Tag Archives: proficiency-based learning

“Because internet”: learning to communicate in different online spaces

When is a “lol” not a “lol”? Would a “ftw” hit as hard by any other name?

Two things:

  1. Shakespeare’s now spinning in his grave like a turbine, powering most of greater Stratford;
  2. That’s absolutely fine with us.

Language evolves. It grows and bends and twists and curls back on itself like you wouldn’t believe. And nowhere is this more evident than online.

If you, like us, are “an old”, this may be alarming.

You may, depending on your geological age, remember being instructed never to end your sentences with a preposition. Or you might have learned the correct forms of address for a business letter or a job application, or memorized when to use “that” versus “which”, or bemoan how, like, “like” appears in like, every sentence you’ve heard in like, forever.

Here’s the thing: all these rules or norms are correct, and all of them are out-dated.

The internet changed everything, and it’s here to stay.

The more people began to have to type, the more that entering characters on a computer keyboard or virtual phone keyboard changed person-to-person communication. In large part, that’s because people’s brains think faster than they can type. So the internet caused language to evolve in ways that reduced the number of characters in words (looking at y’all, flickr, Razr, and TikTok) and reduced the number of words in sentences. The internet opened up entire worlds full of shiny things, which added a dimension of excitability and wanting to see all the things in a way that made determiners such as “a”, “an” and “the” much less enticing.

Why? Because internet.

Plus, back in ye day, you had bandwidth constraints, so rather than pay to send multiple texts, you tried to squish the whole thing into one. Remember when tweets could only be 144 characters long?

(The internet also brought us 133t $p34k, but the less said about that the better.)

because internet : leetspeak

The other thing about talking online is that when you’re communicating via screen, you can’t see each other’s faces. So historically, to try to minimize being misunderstood, emojis leapt onto the scene (originally typed out using punctuation marks), and each different online space developed its own norms for communication. Norms, different than actual grammar rules, pertain to acceptable and expected language use. For instance, you expect very different communications norms for commenting a collaborative Google Doc, than you do commenting a Facebook post.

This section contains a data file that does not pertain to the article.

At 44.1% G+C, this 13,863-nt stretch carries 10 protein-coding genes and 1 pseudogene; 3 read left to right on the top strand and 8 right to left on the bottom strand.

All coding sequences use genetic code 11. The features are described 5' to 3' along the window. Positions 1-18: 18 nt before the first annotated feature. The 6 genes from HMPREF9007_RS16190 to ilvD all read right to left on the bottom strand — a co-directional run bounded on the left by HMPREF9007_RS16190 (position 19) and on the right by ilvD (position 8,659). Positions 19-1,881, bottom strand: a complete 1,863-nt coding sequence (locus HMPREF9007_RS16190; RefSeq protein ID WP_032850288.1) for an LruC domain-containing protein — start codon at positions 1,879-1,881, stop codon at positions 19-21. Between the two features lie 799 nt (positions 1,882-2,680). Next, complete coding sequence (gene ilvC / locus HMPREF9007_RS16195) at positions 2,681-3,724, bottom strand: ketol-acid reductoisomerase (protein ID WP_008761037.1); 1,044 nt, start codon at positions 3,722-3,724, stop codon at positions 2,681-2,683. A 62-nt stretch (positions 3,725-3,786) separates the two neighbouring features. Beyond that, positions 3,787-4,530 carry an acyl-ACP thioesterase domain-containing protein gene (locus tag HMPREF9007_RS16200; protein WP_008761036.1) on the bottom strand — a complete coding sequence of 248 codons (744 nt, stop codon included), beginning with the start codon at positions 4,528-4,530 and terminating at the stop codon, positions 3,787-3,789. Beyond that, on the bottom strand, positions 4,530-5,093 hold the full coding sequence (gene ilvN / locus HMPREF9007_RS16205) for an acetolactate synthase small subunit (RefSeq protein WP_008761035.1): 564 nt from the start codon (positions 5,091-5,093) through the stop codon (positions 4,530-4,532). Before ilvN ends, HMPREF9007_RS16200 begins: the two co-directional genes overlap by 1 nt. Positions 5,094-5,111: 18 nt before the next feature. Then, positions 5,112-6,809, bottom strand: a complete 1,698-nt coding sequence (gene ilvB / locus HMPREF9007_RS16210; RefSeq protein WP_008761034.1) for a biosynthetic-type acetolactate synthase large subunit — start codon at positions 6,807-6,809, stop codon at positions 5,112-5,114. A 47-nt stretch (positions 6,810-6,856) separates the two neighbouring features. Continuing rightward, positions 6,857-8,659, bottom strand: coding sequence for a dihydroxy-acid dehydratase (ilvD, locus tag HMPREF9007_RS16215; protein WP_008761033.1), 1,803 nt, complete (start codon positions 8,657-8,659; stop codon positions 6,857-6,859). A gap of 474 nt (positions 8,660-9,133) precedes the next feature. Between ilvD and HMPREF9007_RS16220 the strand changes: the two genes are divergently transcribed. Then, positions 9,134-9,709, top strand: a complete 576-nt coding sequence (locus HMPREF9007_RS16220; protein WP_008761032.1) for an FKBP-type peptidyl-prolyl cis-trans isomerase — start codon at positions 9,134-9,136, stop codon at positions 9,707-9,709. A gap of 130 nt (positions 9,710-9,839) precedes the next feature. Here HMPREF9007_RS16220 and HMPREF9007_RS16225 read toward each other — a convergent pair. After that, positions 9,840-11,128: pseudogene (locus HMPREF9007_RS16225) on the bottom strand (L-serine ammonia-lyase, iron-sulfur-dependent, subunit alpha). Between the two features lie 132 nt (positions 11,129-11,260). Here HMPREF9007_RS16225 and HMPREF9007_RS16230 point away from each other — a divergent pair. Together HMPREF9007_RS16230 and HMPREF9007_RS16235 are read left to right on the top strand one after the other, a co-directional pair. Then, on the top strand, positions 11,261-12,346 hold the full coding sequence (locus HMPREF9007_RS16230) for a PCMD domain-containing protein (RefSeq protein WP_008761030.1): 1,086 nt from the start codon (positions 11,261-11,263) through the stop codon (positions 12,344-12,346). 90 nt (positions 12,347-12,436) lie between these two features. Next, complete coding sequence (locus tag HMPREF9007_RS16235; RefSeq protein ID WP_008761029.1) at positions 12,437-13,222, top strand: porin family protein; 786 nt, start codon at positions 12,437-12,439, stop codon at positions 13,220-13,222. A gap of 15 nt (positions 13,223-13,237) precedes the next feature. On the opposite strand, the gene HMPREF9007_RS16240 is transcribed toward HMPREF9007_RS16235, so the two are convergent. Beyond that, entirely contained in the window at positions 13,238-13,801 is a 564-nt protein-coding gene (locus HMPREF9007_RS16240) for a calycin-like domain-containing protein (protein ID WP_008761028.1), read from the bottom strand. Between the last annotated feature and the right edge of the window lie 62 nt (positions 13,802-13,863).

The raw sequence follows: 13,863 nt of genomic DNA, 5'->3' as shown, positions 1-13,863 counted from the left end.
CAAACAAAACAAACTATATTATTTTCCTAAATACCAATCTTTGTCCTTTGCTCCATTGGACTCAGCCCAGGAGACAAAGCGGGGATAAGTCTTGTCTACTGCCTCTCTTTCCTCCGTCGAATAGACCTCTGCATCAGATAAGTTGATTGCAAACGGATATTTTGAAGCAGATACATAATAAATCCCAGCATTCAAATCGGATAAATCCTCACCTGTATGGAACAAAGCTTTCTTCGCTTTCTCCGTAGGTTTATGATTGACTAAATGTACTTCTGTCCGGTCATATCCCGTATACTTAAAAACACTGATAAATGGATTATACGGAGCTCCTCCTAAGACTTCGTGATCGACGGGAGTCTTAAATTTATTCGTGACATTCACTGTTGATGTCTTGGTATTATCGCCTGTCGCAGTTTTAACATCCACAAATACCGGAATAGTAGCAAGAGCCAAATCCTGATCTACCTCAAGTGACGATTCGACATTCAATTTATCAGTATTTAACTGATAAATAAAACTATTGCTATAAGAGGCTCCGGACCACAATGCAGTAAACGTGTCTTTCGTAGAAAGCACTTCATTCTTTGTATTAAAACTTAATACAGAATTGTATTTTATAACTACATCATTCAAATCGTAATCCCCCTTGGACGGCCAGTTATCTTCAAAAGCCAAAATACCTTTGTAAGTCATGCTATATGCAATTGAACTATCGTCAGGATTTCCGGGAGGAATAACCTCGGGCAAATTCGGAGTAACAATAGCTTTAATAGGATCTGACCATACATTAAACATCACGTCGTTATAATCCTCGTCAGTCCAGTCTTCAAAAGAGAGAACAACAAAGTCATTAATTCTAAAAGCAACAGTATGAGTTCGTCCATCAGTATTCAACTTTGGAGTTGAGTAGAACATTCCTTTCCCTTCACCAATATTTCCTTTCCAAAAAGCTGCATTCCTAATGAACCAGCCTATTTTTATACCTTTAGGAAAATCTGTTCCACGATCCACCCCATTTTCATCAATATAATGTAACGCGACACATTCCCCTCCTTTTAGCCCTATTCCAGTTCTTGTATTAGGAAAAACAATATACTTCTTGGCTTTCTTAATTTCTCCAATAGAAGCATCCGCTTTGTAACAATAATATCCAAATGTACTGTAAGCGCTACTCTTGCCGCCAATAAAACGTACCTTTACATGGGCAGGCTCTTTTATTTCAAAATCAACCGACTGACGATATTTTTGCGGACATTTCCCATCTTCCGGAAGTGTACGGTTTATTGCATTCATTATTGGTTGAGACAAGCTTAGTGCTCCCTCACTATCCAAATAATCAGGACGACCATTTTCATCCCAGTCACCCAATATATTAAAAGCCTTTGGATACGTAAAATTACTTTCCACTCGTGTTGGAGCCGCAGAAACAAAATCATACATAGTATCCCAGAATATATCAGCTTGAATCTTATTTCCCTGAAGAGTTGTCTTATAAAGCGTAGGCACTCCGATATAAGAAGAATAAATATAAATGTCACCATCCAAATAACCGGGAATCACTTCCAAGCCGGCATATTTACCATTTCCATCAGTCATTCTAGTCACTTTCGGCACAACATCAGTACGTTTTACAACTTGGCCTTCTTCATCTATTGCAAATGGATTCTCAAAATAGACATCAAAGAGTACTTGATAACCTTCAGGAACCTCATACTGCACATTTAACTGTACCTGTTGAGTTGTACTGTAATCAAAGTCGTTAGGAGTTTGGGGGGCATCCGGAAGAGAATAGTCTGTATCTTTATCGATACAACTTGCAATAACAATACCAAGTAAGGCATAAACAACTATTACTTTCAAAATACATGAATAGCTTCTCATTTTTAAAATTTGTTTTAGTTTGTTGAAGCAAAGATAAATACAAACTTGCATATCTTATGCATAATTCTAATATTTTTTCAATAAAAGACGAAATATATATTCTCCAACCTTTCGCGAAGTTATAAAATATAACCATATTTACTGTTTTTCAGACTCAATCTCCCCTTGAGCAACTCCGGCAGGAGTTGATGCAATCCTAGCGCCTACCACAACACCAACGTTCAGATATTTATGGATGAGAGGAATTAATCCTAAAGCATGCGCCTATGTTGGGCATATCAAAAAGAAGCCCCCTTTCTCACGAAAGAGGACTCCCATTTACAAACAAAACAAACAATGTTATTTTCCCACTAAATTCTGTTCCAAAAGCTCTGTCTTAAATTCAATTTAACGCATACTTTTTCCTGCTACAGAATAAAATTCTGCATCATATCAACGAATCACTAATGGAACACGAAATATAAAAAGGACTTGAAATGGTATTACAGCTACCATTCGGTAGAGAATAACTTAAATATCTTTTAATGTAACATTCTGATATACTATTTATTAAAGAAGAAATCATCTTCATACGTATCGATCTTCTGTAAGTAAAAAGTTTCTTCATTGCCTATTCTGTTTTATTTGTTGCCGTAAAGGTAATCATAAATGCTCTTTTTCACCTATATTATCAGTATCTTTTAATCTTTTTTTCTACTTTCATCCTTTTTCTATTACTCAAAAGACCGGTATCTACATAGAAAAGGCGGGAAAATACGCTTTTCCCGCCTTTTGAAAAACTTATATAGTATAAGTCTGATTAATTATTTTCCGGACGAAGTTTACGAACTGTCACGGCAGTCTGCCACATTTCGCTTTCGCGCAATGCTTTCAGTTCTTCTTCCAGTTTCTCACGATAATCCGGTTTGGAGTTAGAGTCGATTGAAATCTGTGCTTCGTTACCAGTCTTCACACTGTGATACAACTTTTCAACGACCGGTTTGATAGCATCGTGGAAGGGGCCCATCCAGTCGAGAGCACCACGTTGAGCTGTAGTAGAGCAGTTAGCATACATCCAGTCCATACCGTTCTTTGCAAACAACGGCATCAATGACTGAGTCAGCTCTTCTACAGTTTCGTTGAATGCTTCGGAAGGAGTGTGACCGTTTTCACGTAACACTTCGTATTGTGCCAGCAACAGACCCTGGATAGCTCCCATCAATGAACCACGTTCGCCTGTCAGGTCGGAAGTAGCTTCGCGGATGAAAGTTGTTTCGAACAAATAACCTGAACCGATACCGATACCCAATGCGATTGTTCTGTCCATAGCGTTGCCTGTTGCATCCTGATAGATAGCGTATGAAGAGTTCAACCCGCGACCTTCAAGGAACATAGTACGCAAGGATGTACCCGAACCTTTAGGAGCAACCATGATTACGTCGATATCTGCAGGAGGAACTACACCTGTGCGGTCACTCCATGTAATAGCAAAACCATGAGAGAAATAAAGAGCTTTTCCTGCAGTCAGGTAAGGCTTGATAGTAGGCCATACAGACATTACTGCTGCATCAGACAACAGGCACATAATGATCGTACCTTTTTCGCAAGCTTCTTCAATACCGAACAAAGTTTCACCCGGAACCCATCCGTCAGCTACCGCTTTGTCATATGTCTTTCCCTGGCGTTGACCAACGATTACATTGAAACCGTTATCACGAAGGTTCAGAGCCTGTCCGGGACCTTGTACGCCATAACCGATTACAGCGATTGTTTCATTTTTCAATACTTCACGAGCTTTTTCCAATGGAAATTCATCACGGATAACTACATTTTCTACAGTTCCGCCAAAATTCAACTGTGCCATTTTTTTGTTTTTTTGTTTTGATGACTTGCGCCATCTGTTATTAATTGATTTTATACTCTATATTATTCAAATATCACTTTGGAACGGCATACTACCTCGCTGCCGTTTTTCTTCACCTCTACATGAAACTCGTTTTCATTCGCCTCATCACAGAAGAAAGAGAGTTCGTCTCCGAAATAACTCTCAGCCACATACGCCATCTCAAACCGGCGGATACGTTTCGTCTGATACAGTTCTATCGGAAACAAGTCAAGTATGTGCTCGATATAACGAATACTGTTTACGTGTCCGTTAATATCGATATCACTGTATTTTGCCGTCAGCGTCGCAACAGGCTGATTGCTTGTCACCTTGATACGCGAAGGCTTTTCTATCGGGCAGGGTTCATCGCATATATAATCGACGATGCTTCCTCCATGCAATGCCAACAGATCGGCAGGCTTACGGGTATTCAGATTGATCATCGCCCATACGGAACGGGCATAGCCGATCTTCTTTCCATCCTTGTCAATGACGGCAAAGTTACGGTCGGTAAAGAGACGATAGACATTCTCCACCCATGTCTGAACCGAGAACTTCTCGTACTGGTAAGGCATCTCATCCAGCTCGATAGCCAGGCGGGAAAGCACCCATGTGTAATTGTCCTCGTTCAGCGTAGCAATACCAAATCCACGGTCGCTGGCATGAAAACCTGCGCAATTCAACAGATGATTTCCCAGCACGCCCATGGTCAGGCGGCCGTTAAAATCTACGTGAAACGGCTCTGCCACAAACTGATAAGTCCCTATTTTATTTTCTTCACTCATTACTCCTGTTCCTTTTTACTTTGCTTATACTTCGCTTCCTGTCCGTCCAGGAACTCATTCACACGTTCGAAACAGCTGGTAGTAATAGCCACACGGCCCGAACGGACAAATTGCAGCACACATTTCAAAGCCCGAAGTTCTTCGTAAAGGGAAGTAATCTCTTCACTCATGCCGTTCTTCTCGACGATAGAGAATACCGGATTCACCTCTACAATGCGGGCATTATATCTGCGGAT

And now think of just some of the different online spaces where we communicate:
  • Commenting collaborative Google Docs
  • Asking a question in the chat box during a videoconference meeting
  • Asking a question during a livestream event
  • Facebook Groups, Pages & Posts
  • Tweets
  • Instagram posts & comments & comments on Stories (oy)
  • Fan fiction forums
  • Email
  • Texts and SMS
  • Ravelry knit-a-long forums
  • Gmail’s new poking functionality where you just choose a canned response and move on
  • Gif reaction threads (double oy)
  • Blogposts on such fine fine blogs as this
  • Commenting on blogposts such as this one

And therein lies the issue.

All this means that we’re going to have to help students learn different norms for navigating online spaces.

Now, this can be confusing for us as educators, because half the time we ourselves are learning the norms of a space.

But for better or worse, knowing how to communicate online — respectfully, clearly and well — is a skill that isn’t going away anytime soon. It’s a 21st Century professional skill.

Let’s tackle two very, very big online communications tasks: videoconferencing, and commenting.

Let’s start with the comments.

Don’t read the comments.

It’s long been an accepted anthropology maxim that health and happiness depend on never ever reading the comments section. But what if that wasn’t true?

We encourage students to blog as part of reflection. We encourage students to blog updates to their PLPs, to document their research work, and as contributions to group work. And part of that is encouraging them to comment each others’ blogposts.

But that’s a pretty wide-ranging assignment.

Commenting the work of a colleague or peer is very different from leaving a comment on Uncle Joe’s Facebook post, or leaving a comment on an “influencer’s” YouTube video. But you can break it down into two overlapping realms: audience and platform.

Who’s in the room?

When we leave comments for peers and colleagues, it’s just as if we’re in the classroom. A blogpost or a collaborative Google Doc is a piece of writing shared by someone you’re in a professional relationship with. If learning is your profession (so to speak), then both educators and students are your colleagues. There’s an informality to commenting — you rarely begin a blog comment with a formal salutation, for instance — but that informality doesn’t extend to internet acronyms or emojis, unless it does.


If you have created a space where you have talked about:

  • emojis;
  • how they are generally interpreted;
  • how they can be interpreted and misinterpreted (please note that article will likely be out of date six weeks from now, because internet)
  • what you all as a community will agree on as a “lexicon” of emojis

Then emojis may be perfectly acceptable in comments. But! It’s important to note that you all can’t assume that anyone outside your learning community will agree on your emoji definitions. Leave them out of comments in general?